01 Mar

At the Close of an Irish Day

Oh, tonight in fancy come and take a trip across the sea,
And we’ll meet our old companions in the place we long to be,
For stamped upon our memory are the friends we used to know,
So just tonight lets revel in the thoughts of long ago.

Through little lanes and meadows we will take a stroll once more,
For to meet the laughing boys and girls we met in days of yore,
The rivers, woods and moonlit night have the same old charm still,
And the whistler on a summer’s eve comes rambling o’er the hill.

It’s oft we rove through yon green groves with our young hearts light and gay,
‘Mid the golden ray of the setting sun at the close of an Irish day,
The music from the hills around re-echoed clear and true,
As down the path we wandered ’mid the fragrance and the dew.

Oh, don’t you recall, sweetheart of mine, the place where I met you,
‘Mid the rosy bower of happiness where love’s young dream came true?
The air was full of love’s sweet song as I promised to be thine,
And you forever pledged your word that you would be always mine.

Oh I’ll ne’er forget when I set sail across the ocean blue,
We stood on deck and watched the mountains slowly fade from view,
At the last glimpse of old Erin sure our hearts went up in prayer,
Oh, God forbid we’d e’er forget that dear little isle so fair.

We return this month to a song recorded by Tom Dahill and Barbara Dahill in 1976 from Mayo-born singer Dominic Caulfield who lived in St. Paul. Caulfield was a skilled singer with a deep repertoire of songs. On the tape recording, Dominic, Tom and Barb chat and read through a list of song titles between Dominic’s singing. They also refer to lyrics on a page so he was likely consulting a song book of his own at the time.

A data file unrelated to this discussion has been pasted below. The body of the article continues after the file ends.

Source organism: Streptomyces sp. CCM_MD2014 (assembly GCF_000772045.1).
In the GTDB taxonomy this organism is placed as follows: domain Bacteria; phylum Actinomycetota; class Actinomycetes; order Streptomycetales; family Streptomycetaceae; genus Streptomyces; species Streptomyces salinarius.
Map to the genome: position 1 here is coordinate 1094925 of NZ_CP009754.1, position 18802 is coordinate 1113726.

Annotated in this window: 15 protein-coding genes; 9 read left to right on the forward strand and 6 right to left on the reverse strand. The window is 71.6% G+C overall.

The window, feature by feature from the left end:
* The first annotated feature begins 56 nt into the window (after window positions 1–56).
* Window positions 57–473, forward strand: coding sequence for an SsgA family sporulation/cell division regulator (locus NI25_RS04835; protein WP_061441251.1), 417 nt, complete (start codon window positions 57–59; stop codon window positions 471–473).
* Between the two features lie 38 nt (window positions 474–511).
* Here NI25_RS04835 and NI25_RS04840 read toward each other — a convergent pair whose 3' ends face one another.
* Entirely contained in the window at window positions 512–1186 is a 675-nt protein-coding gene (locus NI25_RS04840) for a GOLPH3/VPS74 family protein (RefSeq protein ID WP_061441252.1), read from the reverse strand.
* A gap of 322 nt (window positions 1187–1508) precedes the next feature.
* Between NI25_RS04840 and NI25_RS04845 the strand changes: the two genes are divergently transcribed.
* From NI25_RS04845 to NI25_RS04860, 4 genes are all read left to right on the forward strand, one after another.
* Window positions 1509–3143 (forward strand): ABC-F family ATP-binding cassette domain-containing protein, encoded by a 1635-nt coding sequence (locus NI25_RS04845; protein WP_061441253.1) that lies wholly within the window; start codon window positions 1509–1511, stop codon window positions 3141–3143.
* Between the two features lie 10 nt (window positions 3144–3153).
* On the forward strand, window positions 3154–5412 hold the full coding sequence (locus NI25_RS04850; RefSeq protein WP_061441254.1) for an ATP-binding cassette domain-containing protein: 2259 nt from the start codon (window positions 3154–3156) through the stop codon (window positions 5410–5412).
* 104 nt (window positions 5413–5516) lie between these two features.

“At the Close of an Irish Day” is thought to be a composition of the early 20th century even though no known composer or early published text is known. The earliest appearance I can find is a recording by the McNulty Family made for Decca in New York City in 1940. Melodeon player Annie Burke McNulty was from Roscommon and she performed with her American-born children Eileen and Peter who sang and danced. The song was released at the height of their popularity when they were the most well-known Irish act in the US.

The song was taken up by traditional singers on both sides of the ocean. Eddie Butcher and others sang it in Derry and it appears in Hugh Shields’ book Shamrock, Rose and Thistle: Folk Singing in North Derry. In the late 50s, it was recorded by international superstar Bridie Gallagher and from there became associated with Irish stage singers—perhaps causing it to be passed over by folk revival song collectors who thought it too modern to be a “real” folk song.